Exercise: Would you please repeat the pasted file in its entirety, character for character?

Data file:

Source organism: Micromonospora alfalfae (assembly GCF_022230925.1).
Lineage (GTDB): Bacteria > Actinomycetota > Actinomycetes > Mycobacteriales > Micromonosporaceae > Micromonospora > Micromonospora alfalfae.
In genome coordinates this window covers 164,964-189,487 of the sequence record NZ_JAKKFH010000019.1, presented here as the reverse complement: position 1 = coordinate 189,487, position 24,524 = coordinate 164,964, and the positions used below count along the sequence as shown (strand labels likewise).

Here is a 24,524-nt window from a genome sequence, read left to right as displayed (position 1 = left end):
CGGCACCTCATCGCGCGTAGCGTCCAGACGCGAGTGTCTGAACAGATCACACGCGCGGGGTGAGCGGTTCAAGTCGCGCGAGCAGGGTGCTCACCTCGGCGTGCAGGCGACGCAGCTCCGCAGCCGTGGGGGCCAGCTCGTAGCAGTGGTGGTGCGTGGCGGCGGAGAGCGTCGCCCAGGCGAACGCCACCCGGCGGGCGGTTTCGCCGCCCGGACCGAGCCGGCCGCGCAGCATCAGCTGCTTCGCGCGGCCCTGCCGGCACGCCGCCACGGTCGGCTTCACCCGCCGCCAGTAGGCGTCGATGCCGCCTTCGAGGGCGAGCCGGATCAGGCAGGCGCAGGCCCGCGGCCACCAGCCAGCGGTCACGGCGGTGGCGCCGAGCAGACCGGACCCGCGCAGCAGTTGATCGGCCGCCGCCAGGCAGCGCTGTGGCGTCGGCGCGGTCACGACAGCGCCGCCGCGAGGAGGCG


Source organism: Micromonospora alfalfae (assembly GCF_022230925.1).
Lineage (GTDB): Bacteria > Actinomycetota > Actinomycetes > Mycobacteriales > Micromonosporaceae > Micromonospora > Micromonospora alfalfae.
In genome coordinates this window covers 164,964-189,487 of the sequence record NZ_JAKKFH010000019.1, presented here as the reverse complement: position 1 = coordinate 189,487, position 24,524 = coordinate 164,964, and the positions used below count along the sequence as shown (strand labels likewise).

Here is a 24,524-nt window from a genome sequence, read left to right as displayed (position 1 = left end):
CGGCACCTCATCGCGCGTAGCGTCCAGACGCGAGTGTCTGAACAGATCACACGCGCGGGGTGAGCGGTTCAAGTCGCGCGAGCAGGGTGCTCACCTCGGCGTGCAGGCGACGCAGCTCCGCAGCCGTGGGGGCCAGCTCGTAGCAGTGGTGGTGCGTGGCGGCGGAGAGCGTCGCCCAGGCGAACGCCACCCGGCGGGCGGTTTCGCCGCCCGGACCGAGCCGGCCGCGCAGCATCAGCTGCTTCGCGCGGCCCTGCCGGCACGCCGCCACGGTCGGCTTCACCCGCCGCCAGTAGGCGTCGATGCCGCCTTCGAGGGCGAGCCGGATCAGGCAGGCGCAGGCCCGCGGCCACCAGCCAGCGGTCACGGCGGTGGCGCCGAGCAGACCGGACCCGCGCAGCAGTTGATCGGCCGCCGCCAGGCAGCGCTGTGGCGTCGGCGCGGTCACGACAGCGCCGCCGCGAGGAGGCG